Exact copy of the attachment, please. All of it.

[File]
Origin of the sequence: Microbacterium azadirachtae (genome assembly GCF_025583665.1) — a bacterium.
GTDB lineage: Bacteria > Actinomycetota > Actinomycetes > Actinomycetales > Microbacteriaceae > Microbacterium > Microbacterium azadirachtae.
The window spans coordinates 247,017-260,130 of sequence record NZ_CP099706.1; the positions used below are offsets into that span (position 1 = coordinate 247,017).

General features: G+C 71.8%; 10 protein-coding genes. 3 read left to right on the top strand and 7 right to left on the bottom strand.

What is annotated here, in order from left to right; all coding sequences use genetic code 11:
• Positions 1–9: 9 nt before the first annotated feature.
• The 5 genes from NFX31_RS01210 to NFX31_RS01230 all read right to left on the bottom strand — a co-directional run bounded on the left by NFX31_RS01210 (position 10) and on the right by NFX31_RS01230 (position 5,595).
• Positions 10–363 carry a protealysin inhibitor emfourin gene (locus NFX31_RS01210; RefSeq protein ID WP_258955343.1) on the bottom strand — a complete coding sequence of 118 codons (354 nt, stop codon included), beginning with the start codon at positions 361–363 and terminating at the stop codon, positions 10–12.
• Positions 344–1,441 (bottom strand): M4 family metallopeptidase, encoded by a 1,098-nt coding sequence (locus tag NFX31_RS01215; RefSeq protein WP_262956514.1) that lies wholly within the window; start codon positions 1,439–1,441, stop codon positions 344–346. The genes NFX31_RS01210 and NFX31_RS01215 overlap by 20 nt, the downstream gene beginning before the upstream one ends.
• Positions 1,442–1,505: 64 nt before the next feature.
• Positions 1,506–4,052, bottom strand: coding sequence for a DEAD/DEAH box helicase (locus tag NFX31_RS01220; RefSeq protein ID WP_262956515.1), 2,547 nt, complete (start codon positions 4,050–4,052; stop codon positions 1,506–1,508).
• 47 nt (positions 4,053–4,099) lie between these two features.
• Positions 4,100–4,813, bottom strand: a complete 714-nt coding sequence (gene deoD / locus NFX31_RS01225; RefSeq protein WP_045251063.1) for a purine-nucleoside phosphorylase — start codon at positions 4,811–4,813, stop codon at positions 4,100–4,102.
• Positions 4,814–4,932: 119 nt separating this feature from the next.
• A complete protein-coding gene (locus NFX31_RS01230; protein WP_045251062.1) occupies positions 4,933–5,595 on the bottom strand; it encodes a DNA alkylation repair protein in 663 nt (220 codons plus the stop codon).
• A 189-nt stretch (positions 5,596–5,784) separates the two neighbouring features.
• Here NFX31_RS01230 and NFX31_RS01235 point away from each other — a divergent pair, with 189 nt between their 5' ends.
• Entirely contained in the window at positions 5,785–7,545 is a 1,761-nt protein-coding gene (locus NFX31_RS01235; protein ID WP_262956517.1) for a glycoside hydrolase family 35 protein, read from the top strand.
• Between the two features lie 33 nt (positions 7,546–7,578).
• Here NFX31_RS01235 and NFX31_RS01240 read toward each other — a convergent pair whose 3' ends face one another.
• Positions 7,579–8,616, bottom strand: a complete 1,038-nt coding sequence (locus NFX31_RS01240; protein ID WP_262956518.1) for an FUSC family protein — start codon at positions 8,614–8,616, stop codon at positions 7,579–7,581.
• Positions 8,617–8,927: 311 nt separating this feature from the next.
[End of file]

Origin of the sequence: Microbacterium azadirachtae (genome assembly GCF_025583665.1) — a bacterium.
GTDB lineage: Bacteria > Actinomycetota > Actinomycetes > Actinomycetales > Microbacteriaceae > Microbacterium > Microbacterium azadirachtae.
The window spans coordinates 247,017-260,130 of sequence record NZ_CP099706.1; the positions used below are offsets into that span (position 1 = coordinate 247,017).

General features: G+C 71.8%; 10 protein-coding genes. 3 read left to right on the top strand and 7 right to left on the bottom strand.

What is annotated here, in order from left to right; all coding sequences use genetic code 11:
• Positions 1–9: 9 nt before the first annotated feature.
• The 5 genes from NFX31_RS01210 to NFX31_RS01230 all read right to left on the bottom strand — a co-directional run bounded on the left by NFX31_RS01210 (position 10) and on the right by NFX31_RS01230 (position 5,595).
• Positions 10–363 carry a protealysin inhibitor emfourin gene (locus NFX31_RS01210; RefSeq protein ID WP_258955343.1) on the bottom strand — a complete coding sequence of 118 codons (354 nt, stop codon included), beginning with the start codon at positions 361–363 and terminating at the stop codon, positions 10–12.
• Positions 344–1,441 (bottom strand): M4 family metallopeptidase, encoded by a 1,098-nt coding sequence (locus tag NFX31_RS01215; RefSeq protein WP_262956514.1) that lies wholly within the window; start codon positions 1,439–1,441, stop codon positions 344–346. The genes NFX31_RS01210 and NFX31_RS01215 overlap by 20 nt, the downstream gene beginning before the upstream one ends.
• Positions 1,442–1,505: 64 nt before the next feature.
• Positions 1,506–4,052, bottom strand: coding sequence for a DEAD/DEAH box helicase (locus tag NFX31_RS01220; RefSeq protein ID WP_262956515.1), 2,547 nt, complete (start codon positions 4,050–4,052; stop codon positions 1,506–1,508).
• 47 nt (positions 4,053–4,099) lie between these two features.
• Positions 4,100–4,813, bottom strand: a complete 714-nt coding sequence (gene deoD / locus NFX31_RS01225; RefSeq protein WP_045251063.1) for a purine-nucleoside phosphorylase — start codon at positions 4,811–4,813, stop codon at positions 4,100–4,102.
• Positions 4,814–4,932: 119 nt separating this feature from the next.
• A complete protein-coding gene (locus NFX31_RS01230; protein WP_045251062.1) occupies positions 4,933–5,595 on the bottom strand; it encodes a DNA alkylation repair protein in 663 nt (220 codons plus the stop codon).
• A 189-nt stretch (positions 5,596–5,784) separates the two neighbouring features.
• Here NFX31_RS01230 and NFX31_RS01235 point away from each other — a divergent pair, with 189 nt between their 5' ends.
• Entirely contained in the window at positions 5,785–7,545 is a 1,761-nt protein-coding gene (locus NFX31_RS01235; protein ID WP_262956517.1) for a glycoside hydrolase family 35 protein, read from the top strand.
• Between the two features lie 33 nt (positions 7,546–7,578).
• Here NFX31_RS01235 and NFX31_RS01240 read toward each other — a convergent pair whose 3' ends face one another.
• Positions 7,579–8,616, bottom strand: a complete 1,038-nt coding sequence (locus NFX31_RS01240; protein ID WP_262956518.1) for an FUSC family protein — start codon at positions 8,614–8,616, stop codon at positions 7,579–7,581.
• Positions 8,617–8,927: 311 nt separating this feature from the next.